In determining whether a corporation is public or quasi-public it is the function, not the character, of the corporate entity which is significant. Here, Hallmark provided services to 472 patients and was constructing facilities for 620 more. As of December 1971, 298 of Hallmark's patients were classified as "Medicaid skilled" which meant that the patient was seriously ill and required skilled nursing care. The revenue produced from those patients was in fact less than the cost of the services provided them.7  Only 134 of Hallmark's patients were private. The medical expenses of the others were paid by governmental subsidies from various sources including the Division of Family Services of the State of Florida (Medical Assistance for the Needy, Fla.Stat. Ann. 409.266), Medicare (Federal Health Insurance for the Aged, 42 U.S.C. § 1395 et seq.), and Hospital, Domiciliary, and Medical Care for Veterans (38 U.S.C. § 610 et seq.). Furthermore, expert testimony indicated a need for additional nursing homes in central Florida and that the market was underdeveloped.8  The homes were licensed and regulated by Florida statutes prescribing minimum standards of operation and requiring that inspection be permitted at reasonable times. Fla.Stat.Ann. Sec. 400 et seq. A violation of those state regulations carries criminal penalties. Fla.Stat.Ann. Sec. 400.13.

The closing of these nursing homes would have serious consequences for those under their care. These nursing homes had a direct relation to public health and performed vital public function. It was exigent that these essential therapeutic services would be delivered without interruption.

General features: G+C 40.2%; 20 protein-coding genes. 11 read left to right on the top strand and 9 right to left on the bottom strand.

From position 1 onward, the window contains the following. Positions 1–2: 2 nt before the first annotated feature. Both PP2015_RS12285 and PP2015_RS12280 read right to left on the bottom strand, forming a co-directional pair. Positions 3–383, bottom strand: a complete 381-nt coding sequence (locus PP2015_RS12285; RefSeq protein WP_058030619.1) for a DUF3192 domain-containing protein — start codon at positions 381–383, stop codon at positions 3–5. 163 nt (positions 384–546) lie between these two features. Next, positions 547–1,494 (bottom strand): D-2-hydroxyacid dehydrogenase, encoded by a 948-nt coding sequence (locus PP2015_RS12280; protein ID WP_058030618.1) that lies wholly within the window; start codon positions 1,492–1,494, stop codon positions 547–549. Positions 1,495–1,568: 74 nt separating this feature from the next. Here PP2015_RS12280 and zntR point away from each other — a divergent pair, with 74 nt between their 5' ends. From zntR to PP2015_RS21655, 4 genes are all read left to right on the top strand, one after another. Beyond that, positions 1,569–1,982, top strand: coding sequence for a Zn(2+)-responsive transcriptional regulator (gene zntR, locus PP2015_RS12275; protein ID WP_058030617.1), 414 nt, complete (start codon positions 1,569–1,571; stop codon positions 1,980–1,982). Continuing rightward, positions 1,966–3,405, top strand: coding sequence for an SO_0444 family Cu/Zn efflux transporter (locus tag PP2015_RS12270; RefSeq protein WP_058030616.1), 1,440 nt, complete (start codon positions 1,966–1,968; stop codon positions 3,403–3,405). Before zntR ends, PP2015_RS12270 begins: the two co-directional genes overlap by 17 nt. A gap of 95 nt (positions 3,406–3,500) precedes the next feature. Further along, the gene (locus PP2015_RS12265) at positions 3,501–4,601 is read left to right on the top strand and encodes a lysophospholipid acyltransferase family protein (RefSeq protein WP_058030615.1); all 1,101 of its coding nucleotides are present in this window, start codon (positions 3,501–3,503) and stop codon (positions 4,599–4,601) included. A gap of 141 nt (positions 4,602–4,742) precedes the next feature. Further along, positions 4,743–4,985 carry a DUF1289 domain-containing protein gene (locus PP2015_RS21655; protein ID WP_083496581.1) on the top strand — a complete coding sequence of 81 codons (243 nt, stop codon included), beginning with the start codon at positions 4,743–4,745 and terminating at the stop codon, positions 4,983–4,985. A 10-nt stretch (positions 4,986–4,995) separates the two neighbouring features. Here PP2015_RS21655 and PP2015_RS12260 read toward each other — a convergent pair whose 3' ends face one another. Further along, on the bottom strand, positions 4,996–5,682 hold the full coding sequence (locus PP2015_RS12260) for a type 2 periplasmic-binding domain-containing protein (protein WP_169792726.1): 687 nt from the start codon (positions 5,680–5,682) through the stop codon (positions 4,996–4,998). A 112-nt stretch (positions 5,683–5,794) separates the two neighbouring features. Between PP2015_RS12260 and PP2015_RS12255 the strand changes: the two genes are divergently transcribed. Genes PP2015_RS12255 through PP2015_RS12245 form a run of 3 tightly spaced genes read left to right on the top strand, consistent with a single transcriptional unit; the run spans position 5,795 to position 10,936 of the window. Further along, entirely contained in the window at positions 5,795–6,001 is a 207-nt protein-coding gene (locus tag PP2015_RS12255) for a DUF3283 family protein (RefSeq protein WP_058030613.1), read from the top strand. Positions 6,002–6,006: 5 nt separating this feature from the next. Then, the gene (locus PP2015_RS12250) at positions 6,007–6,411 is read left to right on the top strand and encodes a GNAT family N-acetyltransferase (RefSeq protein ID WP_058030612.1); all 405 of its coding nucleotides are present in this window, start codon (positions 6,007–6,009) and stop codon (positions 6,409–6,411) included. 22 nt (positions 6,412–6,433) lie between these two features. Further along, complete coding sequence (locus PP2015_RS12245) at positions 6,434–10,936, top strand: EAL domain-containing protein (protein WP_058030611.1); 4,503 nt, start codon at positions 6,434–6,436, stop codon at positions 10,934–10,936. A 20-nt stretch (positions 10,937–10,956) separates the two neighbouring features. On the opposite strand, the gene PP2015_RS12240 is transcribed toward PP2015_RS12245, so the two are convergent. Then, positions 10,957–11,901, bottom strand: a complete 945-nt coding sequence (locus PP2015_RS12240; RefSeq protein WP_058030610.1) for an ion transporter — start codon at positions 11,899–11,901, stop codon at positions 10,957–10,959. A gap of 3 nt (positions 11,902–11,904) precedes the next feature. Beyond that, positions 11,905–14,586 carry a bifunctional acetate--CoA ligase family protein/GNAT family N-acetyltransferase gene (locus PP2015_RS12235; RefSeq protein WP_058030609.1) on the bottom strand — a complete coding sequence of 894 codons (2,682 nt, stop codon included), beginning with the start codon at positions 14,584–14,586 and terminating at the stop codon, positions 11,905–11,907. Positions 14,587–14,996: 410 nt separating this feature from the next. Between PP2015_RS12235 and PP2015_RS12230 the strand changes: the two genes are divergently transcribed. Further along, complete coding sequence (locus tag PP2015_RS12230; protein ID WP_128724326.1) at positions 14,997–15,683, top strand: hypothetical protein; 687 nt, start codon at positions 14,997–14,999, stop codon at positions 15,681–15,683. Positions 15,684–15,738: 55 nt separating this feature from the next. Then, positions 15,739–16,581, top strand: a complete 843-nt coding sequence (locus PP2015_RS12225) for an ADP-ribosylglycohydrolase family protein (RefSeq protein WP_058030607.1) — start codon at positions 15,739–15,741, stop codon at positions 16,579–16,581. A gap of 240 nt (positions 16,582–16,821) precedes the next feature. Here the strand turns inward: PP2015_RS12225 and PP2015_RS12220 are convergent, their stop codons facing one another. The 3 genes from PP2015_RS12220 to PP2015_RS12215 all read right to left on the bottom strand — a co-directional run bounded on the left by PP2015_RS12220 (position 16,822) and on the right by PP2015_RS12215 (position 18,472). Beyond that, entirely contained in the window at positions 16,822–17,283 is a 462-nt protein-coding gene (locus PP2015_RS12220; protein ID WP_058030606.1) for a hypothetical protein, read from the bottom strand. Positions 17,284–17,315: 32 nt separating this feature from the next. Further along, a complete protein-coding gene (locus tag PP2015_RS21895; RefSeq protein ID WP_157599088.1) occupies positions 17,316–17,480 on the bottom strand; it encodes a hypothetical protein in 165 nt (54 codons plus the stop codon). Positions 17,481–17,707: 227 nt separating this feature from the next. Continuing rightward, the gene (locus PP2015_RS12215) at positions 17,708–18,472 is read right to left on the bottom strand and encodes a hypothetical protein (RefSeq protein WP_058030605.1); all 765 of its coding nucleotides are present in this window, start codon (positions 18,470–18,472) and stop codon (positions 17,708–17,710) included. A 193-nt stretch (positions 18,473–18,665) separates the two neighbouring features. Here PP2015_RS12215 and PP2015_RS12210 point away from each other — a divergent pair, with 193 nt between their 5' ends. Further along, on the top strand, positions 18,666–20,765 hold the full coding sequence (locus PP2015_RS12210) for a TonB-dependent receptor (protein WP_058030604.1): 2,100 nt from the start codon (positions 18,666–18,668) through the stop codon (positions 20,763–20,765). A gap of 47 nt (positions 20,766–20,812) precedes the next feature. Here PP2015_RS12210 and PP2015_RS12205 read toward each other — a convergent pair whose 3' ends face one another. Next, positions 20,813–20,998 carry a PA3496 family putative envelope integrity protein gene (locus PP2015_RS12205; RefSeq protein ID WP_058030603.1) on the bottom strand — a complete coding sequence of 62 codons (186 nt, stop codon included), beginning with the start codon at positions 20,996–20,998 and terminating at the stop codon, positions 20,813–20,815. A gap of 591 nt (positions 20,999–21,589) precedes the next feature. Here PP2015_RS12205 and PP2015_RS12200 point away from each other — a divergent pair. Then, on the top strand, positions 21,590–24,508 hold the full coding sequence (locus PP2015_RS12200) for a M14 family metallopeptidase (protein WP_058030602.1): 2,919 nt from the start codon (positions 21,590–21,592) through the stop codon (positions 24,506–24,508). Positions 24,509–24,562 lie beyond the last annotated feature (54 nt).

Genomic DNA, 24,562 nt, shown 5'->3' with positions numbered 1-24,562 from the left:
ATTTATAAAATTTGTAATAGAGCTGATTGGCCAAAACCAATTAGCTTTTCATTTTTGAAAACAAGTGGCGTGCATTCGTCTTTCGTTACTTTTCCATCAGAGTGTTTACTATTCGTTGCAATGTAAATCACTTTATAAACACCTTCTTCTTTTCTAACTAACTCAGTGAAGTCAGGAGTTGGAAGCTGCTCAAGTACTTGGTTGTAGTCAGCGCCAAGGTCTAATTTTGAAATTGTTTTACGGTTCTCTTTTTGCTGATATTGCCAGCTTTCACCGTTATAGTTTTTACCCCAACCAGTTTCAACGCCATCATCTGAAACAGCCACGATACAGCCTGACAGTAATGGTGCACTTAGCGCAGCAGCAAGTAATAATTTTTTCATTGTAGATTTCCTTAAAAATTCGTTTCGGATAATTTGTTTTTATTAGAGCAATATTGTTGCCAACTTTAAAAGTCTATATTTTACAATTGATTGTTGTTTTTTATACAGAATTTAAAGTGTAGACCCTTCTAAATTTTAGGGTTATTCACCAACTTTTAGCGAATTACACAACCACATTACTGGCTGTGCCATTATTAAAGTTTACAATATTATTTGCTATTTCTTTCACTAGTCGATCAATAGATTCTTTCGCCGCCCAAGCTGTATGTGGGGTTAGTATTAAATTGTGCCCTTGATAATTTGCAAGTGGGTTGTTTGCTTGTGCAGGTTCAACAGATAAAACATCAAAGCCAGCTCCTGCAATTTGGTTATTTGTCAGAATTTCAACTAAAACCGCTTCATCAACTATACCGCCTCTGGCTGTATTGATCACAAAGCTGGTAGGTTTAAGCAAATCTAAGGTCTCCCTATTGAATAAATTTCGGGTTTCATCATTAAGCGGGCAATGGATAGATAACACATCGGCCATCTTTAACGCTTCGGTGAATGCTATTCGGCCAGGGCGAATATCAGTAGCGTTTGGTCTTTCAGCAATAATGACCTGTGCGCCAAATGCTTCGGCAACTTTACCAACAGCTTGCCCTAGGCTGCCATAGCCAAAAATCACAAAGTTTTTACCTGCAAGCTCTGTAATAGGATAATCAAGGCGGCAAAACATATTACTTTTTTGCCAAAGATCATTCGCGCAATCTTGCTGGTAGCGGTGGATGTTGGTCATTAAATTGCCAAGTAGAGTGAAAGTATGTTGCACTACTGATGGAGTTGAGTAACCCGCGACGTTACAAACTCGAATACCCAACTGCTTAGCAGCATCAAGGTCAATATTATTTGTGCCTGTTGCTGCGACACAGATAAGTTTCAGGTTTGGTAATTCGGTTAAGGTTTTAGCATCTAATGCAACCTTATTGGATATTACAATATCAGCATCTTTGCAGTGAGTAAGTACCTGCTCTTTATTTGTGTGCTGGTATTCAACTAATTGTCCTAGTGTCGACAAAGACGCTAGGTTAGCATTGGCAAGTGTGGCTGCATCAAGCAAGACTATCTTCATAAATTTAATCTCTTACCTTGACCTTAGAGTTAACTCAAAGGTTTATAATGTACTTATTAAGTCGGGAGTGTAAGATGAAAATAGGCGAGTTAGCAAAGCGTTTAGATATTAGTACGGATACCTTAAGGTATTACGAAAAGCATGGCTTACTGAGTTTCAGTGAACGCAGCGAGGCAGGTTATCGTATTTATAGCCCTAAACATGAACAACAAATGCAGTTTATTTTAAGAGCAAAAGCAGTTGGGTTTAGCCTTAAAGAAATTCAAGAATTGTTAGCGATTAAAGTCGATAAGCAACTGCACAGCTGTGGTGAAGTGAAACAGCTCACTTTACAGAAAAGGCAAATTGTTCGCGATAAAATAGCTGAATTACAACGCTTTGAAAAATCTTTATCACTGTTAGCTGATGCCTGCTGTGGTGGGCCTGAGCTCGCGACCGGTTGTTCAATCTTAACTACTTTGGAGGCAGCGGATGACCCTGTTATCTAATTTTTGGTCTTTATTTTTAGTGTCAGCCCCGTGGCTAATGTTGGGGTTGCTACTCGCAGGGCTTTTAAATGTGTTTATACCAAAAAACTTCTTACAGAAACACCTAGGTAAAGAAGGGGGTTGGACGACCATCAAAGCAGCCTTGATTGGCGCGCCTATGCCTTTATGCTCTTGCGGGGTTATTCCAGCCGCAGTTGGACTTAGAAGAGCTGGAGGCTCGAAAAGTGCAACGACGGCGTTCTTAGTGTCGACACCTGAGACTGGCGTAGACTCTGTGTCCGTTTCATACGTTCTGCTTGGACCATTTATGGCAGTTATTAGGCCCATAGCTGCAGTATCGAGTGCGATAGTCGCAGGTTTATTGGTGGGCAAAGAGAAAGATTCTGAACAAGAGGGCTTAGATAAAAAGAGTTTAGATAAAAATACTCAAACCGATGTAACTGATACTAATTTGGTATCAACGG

We conclude that Hallmark performed a quasi-public function that brought it within the ambit of the six months rule. In a Chapter X reorganization, though no statutory priorities exist, a trial judge may equitably apply the six months rule to quasi-public corporations where circumstances justify its application. This conclusion is not inconsistent with the Act's policy of classifying all unsecured creditors together because a justification for priority is that an extension of credit has preserved a larger fund for the other creditors.9  Having concluded that a six months class may exist for quasi-public corporations we remand the case for further proceedings to enable the district court to determine whether these appellants merit inclusion within the rule. We do not express any opinion whether equity weighs in favor or against these appellants or whether they should properly be classified as six months creditors.